au marché

I love the marché. I love watching little old French ladies small talk with their favorite fermier. I love gouter, tasting cheese and saucissons and pineapple. I love walking around with a baguette hanging out of my purse, even if the end part is missing. I love the hustle and bustle of people, couples and babies and dogs, all socializing and doing the bise. I love unpacking my panier, filled with apples, pumpkins, and potatoes.

Fall is here in France…and chez vous?

la grève

The inevitable has happened. I have experienced a grève, or strike. French people taking to the streets, to express their distaste for  political change, or lackthereof. This one refers to la retraite. In France, Sarkozy has changed the age of retirement from 60 to 62. This has caused French people to stop working and complain, leaving me isolated in Verdun for the weekend with no outgoing trains. It has also lead to a series of ranting French students outside my window. Students are worried that by keeping employees on the payroll for longer will take away from their job opportunities. Not only has this effected my weekend, but also some of my classes have been cancelled – I have not even met some of my students yet because of the grève!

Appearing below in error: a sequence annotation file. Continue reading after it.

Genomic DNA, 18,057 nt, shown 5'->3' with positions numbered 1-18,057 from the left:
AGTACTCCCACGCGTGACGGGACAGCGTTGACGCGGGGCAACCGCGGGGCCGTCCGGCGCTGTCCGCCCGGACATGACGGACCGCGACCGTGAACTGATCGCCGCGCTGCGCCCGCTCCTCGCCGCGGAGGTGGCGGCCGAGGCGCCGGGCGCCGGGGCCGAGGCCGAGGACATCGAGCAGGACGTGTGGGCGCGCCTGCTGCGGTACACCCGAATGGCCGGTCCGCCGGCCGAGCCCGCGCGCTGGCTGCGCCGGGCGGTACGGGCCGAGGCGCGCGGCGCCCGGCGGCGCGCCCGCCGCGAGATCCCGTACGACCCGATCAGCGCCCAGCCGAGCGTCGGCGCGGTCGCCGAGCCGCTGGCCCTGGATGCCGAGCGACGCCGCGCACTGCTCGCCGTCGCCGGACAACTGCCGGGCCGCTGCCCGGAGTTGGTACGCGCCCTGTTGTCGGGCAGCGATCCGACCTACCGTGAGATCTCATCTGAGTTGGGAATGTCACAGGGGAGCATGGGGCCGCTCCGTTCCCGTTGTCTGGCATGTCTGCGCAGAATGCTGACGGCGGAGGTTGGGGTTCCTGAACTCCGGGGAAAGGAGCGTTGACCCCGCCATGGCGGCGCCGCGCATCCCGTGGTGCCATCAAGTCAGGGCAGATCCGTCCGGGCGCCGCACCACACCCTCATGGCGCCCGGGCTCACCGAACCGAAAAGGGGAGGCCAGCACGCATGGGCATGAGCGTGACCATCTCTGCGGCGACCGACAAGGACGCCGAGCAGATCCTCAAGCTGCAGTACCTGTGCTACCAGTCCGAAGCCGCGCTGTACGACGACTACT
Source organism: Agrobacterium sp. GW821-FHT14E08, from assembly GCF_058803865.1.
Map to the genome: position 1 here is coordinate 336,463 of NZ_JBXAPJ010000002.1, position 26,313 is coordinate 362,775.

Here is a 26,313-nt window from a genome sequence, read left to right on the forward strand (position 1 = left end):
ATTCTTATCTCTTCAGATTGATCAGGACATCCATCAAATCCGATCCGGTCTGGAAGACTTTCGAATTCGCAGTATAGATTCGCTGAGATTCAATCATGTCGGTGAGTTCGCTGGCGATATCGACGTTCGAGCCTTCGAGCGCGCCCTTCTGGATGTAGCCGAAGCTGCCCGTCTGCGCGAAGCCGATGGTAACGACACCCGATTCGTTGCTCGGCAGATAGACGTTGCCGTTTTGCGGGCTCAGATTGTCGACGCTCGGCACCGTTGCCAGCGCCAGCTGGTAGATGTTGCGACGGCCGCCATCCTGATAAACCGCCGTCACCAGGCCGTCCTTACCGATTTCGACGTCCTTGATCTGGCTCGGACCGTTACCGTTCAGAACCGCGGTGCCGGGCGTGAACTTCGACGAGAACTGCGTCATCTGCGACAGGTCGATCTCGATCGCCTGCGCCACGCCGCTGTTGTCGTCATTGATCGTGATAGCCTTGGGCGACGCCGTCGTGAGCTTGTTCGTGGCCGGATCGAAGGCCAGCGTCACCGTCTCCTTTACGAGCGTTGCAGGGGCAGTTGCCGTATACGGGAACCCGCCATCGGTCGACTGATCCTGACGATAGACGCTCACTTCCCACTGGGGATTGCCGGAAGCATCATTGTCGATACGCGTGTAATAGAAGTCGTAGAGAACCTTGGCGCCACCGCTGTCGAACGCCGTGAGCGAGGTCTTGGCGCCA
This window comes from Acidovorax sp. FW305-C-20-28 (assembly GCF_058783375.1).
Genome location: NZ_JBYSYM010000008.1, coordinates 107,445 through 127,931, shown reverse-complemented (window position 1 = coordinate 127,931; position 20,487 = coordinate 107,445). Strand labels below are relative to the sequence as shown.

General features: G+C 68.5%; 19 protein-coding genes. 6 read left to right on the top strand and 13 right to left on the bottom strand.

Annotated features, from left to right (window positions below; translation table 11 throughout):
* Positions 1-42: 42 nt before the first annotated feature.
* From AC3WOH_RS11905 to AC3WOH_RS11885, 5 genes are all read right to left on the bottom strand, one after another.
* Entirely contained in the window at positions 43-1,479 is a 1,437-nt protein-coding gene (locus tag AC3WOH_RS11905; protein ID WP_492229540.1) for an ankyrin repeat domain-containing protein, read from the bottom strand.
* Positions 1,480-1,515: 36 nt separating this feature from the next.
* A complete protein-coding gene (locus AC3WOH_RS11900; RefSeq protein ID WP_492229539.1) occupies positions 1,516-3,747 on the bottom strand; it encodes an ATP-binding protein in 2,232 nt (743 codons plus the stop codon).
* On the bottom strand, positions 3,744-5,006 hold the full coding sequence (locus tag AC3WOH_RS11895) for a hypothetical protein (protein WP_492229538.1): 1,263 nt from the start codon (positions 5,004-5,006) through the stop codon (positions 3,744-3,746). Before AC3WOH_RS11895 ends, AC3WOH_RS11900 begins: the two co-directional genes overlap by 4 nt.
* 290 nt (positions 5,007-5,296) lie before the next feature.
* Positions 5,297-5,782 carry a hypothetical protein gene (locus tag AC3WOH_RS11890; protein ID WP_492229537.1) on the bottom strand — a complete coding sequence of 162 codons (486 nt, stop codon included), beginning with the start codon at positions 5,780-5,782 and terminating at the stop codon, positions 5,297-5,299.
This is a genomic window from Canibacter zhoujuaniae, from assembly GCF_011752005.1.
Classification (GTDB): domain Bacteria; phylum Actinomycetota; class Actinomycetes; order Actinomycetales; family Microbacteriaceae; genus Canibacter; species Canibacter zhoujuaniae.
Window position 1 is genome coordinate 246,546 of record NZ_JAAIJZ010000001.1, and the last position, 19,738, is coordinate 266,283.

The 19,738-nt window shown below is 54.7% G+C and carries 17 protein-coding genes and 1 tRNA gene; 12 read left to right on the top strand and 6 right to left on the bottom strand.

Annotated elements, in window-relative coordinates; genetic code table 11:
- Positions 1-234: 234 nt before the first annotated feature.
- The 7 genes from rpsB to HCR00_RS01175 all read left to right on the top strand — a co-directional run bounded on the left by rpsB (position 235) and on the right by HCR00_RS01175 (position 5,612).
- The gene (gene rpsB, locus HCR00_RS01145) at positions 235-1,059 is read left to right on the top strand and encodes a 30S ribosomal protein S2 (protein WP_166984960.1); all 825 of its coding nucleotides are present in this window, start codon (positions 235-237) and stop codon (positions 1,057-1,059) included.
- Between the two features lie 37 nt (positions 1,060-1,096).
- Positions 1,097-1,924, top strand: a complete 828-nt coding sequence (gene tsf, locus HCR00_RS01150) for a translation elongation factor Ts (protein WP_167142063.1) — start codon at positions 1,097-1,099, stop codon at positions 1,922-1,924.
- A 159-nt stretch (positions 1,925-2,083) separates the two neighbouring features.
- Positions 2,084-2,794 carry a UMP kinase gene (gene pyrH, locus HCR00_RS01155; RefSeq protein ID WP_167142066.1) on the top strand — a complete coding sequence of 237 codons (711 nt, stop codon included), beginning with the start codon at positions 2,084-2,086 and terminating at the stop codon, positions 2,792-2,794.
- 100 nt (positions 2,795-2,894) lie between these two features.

All I can say is, the greve is the culture of France. It is normal to take to the streets and skip work. I must learn to embrace it if I want to fit in here for the next 9 months…or maybe just buy some earplugs and a moped.

impossible n’est pas francais

Last night, I saw a sign! Le sign!

H and I started talking, and at first, I was skeptical. He told me about his fiancée, how they are in love and want to start a family, how it is so beau l’amour (just like a movie, right?) How love is the best feeling in the world, etc. Do people really say these things? Men?? Out loud?? To a stranger?

He asked me about how I am faring in Verdun, and I expressed my frustrations in getting French people to open up to me. He let me in on a little secret, la code secret, au fait.

H told me that when French people meet a foreigner, they are automatically afraid. He told me I must briser la glace. Break the ice. You can’t be friends instantaneously. Of course, I thought I knew this, but maybe I have been too hasty. I want to fit in and find French friends so badly, I have not put myself in their shoes. Americans are used to hospitality, plus I am pretty outgoing, so it is out of my comfort zone to have to work so hard to meet people. I knew cracking the French code would be tricky, but as my friend told me, once you break in, French people are very loving. It does make me sad that Americans who come to France for vacation never see that side of the French.